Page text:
Geoff Lowe 1972-92 & A Constructed World Ian Potter Museum of Art, University of Melbourne
Ian Potter Museum of Art, University of Melbourne, Melbourne, Australia
‘Based on a True Story: Geoff Lowe 1972–92 and A Constructed World 1993–2012’ was conceived as the second in the Ian Potter Museum of Art’s Contemporary Art Projects series, in which an established artist is given a sizeable commission to produce new work. Here, Lowe was the ostensible focus, but only up to a point, for the exhibition was an amalgamation of his early work as painter; since 1993 he has collaborated with Jacqueline Riva as A Constructed World (ACW).
What was at stake in this show was the way the artists framed their guiding ideas in the activity surrounding the making of art, rather than in the works themselves. This was why Lowe and Riva, and curator Bala Starr, avoided the formality of a retrospective (although the exhibition had detailed wall labels, they were accompanied by personal anecdotes of the artists and their associates), as well as side-stepping a pared-back ‘greatest hits’ display. The premise was as much about inclusivity and diversity as singular inspiration and, on balance, it appeared weighted more towards the former than the latter.
The exhibition format helped define these guiding ideas by grouping works from different periods together according to one of ten categories. The general confusion of material on display was also compensated for by the inclusion of small, square blue-framed prints bearing the title of each grouping idea – ‘Trans-iterations’, ‘Death above’, ‘Hippie materialism’, for example – in and amongst the works. The detachable cover of the exhibition catalogue also served as a kind of inventory, with the entire exhibition neatly arranged on it in ten rows of thumbnail images.
In the early 1970s, Lowe achieved success with paintings that evoke an austere and sometimes bleak Australiana; these works were distributed throughout the exhibition, alongside some of the first pictures Lowe made at art school. His preference for flat interiors and landscapes was continued in later, more overtly allegorical paintings that assemble symbols of death, Romanticism, rock ‘n’ roll and nationalism. These blended surprisingly well with the typical materials and structures that ACW utilize in their works: broken guitar parts scattered over tarpaulins, hanging paper walls, unstretched canvases and computer monitors mounted on short plinths made from stacks of art history books.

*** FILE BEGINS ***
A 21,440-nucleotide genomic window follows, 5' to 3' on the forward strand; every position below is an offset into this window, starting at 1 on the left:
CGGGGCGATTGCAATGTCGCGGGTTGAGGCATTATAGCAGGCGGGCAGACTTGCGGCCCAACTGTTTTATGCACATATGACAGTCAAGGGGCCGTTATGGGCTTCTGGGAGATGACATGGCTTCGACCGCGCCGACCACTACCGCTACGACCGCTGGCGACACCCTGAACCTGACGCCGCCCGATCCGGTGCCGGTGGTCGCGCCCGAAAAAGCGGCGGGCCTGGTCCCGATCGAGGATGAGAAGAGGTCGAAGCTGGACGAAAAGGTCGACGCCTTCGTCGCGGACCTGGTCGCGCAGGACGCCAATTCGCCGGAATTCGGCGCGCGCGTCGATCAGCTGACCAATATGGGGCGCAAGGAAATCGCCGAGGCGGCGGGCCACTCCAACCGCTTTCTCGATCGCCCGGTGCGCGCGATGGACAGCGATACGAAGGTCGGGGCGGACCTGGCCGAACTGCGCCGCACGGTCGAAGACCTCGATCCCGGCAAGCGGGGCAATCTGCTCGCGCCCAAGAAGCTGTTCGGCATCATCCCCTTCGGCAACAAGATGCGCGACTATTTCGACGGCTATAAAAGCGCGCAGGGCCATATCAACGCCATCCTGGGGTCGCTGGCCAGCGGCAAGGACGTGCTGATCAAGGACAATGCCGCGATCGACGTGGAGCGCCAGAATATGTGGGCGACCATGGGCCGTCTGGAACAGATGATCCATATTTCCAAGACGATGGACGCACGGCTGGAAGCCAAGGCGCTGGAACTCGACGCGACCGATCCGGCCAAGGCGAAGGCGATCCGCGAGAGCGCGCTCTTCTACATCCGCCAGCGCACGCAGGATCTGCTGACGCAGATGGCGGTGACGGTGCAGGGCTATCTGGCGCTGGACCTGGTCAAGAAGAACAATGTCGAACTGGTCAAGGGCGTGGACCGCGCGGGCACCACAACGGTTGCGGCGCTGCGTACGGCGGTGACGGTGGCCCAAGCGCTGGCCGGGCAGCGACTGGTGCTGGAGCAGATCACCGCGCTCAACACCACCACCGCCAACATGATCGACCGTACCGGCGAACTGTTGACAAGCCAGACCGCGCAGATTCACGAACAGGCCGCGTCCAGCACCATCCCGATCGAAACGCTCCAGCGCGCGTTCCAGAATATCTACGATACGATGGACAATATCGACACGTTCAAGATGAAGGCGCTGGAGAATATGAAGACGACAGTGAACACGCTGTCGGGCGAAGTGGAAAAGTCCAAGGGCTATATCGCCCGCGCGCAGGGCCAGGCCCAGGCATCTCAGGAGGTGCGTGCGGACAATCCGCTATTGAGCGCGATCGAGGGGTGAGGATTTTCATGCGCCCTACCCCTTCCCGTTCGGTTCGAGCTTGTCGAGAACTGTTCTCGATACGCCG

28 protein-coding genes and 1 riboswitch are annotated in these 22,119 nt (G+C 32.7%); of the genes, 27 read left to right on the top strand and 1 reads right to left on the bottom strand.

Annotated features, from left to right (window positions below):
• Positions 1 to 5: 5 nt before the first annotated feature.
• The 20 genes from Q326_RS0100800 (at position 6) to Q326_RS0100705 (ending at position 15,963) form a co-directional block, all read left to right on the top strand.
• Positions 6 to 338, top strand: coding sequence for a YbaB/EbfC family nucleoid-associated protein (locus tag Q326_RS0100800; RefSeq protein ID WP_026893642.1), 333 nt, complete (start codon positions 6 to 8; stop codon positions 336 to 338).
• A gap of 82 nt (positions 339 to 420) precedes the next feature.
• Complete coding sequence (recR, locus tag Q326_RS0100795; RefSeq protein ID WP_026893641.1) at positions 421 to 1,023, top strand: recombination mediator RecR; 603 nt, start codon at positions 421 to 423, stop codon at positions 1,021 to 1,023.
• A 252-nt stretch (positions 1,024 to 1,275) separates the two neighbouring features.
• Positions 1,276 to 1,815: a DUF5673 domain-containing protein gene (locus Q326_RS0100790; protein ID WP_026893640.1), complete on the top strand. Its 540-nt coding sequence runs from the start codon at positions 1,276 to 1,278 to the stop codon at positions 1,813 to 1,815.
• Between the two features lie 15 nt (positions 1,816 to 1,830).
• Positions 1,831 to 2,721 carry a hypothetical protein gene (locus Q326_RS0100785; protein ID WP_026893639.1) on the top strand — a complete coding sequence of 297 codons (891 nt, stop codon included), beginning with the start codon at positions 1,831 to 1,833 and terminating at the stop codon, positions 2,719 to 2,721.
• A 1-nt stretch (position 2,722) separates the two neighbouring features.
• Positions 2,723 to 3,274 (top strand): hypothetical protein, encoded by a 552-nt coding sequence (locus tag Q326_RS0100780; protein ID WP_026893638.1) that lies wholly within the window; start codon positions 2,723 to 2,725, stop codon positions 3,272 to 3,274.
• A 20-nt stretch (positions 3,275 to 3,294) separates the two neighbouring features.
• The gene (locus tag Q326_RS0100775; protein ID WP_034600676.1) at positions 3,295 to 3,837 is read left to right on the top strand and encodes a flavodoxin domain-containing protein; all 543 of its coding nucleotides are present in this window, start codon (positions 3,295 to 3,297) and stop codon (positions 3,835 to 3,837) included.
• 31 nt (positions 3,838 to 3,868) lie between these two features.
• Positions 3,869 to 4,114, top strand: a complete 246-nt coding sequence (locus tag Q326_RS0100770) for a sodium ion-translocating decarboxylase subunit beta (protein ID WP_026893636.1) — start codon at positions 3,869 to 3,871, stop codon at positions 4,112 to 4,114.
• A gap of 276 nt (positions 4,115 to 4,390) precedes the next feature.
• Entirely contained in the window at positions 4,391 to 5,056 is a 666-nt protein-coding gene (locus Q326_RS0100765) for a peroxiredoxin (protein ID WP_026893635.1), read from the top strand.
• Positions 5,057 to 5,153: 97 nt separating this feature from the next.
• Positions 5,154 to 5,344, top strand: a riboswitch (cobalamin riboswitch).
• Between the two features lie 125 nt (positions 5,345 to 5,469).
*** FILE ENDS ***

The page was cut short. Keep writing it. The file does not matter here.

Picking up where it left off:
One of the first works Lowe and Riva produced after forming ACW in 1993 was the inaugural issue of Artfan magazine, a small publication that complied articles, manifestos and artist pages with reviews by both art experts and laypersons. From then on they moved into a wide-ranging project that aims to elaborate – or even liberate – the unpredictable, cooperative, plain enthusiastic and amateurish sides of art. Now living in Paris, ACW have produced videos, sculptures, installations, paintings, music, theatre and performance, as well as facilitated workshops, published books and blogs, and begun new collaborative groups.
Something niggles away beneath the optimism that fuels this ambitious project – which flows along on a current of socially engaged, participatory art forms that were partly defined by Nicolas Bourriaud’s theory of Relational Aesthetics. This is not to say ACW’s anarchic sensibility is simplistic or naïve, and nor does this ambiguity derive from the two lead players, who can appear alternately as pop stars, intellectuals or pragmatically minded community-builders. This is something most reminiscent of the young Lowe’s doubting (and self-doubting) regard. In a moving obituary written for the Australian painter John Brack in the last issue of Artfan in 1999, Lowe noted that this ‘hero [...] anticipated post-modernism as something hybrid, unnatural and deathly’. One of the lasting impressions of ‘Based on a True Story’ is that the things Lowe ascribes to Brack are, and probably always have been, part of ACW in its various guises, which while being lauded for its criticality, humour and inclusiveness, has hints of a sometimes grim rootlessness about it too.